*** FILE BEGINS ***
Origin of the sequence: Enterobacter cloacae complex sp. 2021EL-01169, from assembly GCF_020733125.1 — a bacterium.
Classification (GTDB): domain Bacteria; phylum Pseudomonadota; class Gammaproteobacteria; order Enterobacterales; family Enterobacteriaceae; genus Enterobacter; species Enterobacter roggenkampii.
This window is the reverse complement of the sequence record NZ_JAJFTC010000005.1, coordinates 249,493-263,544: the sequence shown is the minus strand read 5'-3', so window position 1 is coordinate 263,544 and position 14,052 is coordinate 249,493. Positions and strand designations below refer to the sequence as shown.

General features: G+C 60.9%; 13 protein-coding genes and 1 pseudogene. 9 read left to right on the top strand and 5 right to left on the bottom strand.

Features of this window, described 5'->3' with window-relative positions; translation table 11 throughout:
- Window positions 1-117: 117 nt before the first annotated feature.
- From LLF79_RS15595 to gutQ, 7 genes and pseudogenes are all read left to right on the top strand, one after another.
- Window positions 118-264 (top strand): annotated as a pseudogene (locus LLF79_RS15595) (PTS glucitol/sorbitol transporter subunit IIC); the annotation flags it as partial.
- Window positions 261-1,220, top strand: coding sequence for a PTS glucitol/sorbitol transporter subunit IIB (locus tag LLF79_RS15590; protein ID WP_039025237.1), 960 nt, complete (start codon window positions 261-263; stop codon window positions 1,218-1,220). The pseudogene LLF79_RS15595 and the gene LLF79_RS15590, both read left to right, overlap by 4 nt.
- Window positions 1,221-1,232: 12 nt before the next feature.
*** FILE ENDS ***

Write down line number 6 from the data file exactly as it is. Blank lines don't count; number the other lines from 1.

- Window positions 1-117: 117 nt before the first annotated feature.